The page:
Chief Architect 9.5 Fills Niche1 Apr, 2004 By: Michael Dakan
Tools for basic architectural design
ART (Advanced Relational TechnoloGY) continues to develop and improve its CAD application-Chief Architect 9.5-aimed at residential designers and builders. Chief Architect has been around for more than 10 years and has earned a solid reputation among its target group.
Figure 1. With Chief Architect 9.5, it's easy to create a predefined 3D view of a model and set up a perspective camera view.
It's refreshing to review a product that has no pretense of being something "entirely new and revolutionary" and doesn't seek to do more than it's designed to do, which is serve an architectural drawing niche. Chief Architect does what it's designed to do very well. It continues to build on a solid and mature foundation that doesn't require those who upgrade to learn a lot of new techniques or working methods to get the most out of it.
Chief Architect is aimed at the individual residential designer-it makes no provisions for larger projects that may require multiple users to work on the same project at the same time. The design is maintained in a single file that contains everything- all floors, foundations, and roofs, for example. Chief Architect does allow multiple floor levels in the design file, with a maximum of ten floors. It includes some provisions for light commercial projects in addition to residential, such as blocks and symbols for office equipment.
Figure 2. The House Wizard quickly blocks out a basic house design using bubble diagram elements.
The user interface is simple and intuitive, yet offers a number of sophisticated tools and functions that greatly automate and assist with the layout of the spaces and relatively simple building forms required by the residential designer. Toggling from one floor to another is quick and simple, and you can set any floor to be visible along with the current floor for easy reference. Walls and objects such as windows and doors can automatically align from one floor to another. You can place objects such as doors and windows into walls in an approximate location and then use temporary dimensions to position them more precisely.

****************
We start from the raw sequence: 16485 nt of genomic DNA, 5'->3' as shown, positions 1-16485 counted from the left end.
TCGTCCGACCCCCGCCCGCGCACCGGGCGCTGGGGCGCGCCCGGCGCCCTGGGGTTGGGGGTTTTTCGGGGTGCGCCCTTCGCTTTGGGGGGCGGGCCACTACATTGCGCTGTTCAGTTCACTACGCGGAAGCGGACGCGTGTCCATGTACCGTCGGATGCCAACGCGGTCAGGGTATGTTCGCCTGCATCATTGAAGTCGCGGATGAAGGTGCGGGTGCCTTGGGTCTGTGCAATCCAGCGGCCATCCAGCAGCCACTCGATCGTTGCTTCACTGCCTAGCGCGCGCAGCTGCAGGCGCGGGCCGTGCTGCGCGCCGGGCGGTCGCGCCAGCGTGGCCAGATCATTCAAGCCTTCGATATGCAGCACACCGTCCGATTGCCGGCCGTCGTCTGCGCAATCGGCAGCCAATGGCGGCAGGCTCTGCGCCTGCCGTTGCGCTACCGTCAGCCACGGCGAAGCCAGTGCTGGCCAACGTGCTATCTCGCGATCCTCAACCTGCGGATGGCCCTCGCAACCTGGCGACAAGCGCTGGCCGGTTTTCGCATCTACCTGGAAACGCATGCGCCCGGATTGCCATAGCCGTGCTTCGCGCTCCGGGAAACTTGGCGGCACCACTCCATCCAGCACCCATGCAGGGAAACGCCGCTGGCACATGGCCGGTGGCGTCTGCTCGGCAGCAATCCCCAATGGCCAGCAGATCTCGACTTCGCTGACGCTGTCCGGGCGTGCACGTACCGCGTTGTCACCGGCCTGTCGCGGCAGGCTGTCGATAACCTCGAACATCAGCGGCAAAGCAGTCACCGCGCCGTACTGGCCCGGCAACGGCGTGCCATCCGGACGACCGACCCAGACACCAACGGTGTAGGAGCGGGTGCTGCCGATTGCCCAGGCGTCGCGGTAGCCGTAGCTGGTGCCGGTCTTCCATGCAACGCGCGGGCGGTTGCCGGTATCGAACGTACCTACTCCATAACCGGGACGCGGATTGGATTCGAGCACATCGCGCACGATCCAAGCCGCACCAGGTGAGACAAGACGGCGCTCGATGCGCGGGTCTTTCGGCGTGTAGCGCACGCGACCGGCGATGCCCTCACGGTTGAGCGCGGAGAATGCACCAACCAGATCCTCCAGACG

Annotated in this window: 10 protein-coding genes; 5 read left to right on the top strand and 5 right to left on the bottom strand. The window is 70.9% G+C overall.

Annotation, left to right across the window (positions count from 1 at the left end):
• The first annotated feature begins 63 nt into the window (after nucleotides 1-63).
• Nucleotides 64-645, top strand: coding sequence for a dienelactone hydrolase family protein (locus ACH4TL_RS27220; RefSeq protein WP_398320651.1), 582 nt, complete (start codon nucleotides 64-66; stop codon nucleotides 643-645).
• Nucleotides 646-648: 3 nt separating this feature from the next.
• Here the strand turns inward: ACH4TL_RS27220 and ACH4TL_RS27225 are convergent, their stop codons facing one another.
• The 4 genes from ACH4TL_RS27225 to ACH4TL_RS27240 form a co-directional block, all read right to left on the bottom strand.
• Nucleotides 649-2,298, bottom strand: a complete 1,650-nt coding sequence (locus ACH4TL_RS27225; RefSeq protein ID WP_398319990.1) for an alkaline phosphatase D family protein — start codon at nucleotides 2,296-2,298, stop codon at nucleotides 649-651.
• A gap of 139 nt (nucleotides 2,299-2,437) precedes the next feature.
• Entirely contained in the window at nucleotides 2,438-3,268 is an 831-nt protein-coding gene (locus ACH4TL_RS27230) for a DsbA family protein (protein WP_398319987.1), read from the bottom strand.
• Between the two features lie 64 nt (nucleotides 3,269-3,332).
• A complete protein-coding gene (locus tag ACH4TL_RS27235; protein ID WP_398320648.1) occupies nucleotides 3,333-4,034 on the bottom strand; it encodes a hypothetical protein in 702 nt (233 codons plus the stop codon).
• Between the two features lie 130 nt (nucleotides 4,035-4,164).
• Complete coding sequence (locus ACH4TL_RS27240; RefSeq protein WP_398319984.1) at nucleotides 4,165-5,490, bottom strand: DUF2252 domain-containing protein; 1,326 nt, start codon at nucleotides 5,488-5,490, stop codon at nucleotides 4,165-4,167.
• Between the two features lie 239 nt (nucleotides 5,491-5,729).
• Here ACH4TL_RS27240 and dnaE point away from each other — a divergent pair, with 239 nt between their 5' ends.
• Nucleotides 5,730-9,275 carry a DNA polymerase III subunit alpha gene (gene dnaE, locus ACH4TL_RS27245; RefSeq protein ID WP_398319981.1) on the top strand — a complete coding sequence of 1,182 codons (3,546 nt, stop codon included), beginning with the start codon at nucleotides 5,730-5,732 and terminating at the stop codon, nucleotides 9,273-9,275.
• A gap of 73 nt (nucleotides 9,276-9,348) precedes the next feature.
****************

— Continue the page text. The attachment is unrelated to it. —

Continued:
Tiled view windows let you establish a working environment that includes plans, elevations, and 3D views of the model. It's easy to create a predefined 3D view (figure 1) and set up a perspective camera view.
House WizardChief Architect contains an interesting, highly automated House Wizard routine. This routine contains space planning and layout tools you can use to quickly block out a basic house design with a bubble diagram. Then convert the bubble diagram to walls and spaces to start a house design.
A series of dialog boxes requests basic program information such as number of bedrooms and baths and whether you want a formal dining room. The program generates rectangular bubbles that represent the spaces. You arrange the spaces and fine-tune the room sizes and arrangement by dragging the rectangles. Once you're satisfied, you can convert the diagram into walls and the beginning of a 2D/3D house model (figures 2–4).
Figure 3. First, block out a bubble diagram of a basic house layout.
The conversion process places appropriate doors where needed to provide access to rooms of various types. The automated parts of the routine make intelligent choices about door type and placement. Though it can't anticipate everything you might have in mind, it very quickly generates a plan and 3D model that serves as a good starting point for refinement.
Other Automated RoutinesAutomated routines for generating stairs and roofs are easy to use. New to Chief Architect 9.5 is the automation of floor openings at stairs. It's simple and fast to edit and replace previously placed objects. You can place a basic set of objects and then refine the design with specific materials and configurations throughout the design process. 3D views of the complete wood framing for a house are generated quickly and easily, along with schedules and material takeoffs and lists.
Figure 4. The program then generates a floor plan from your bubble diagram.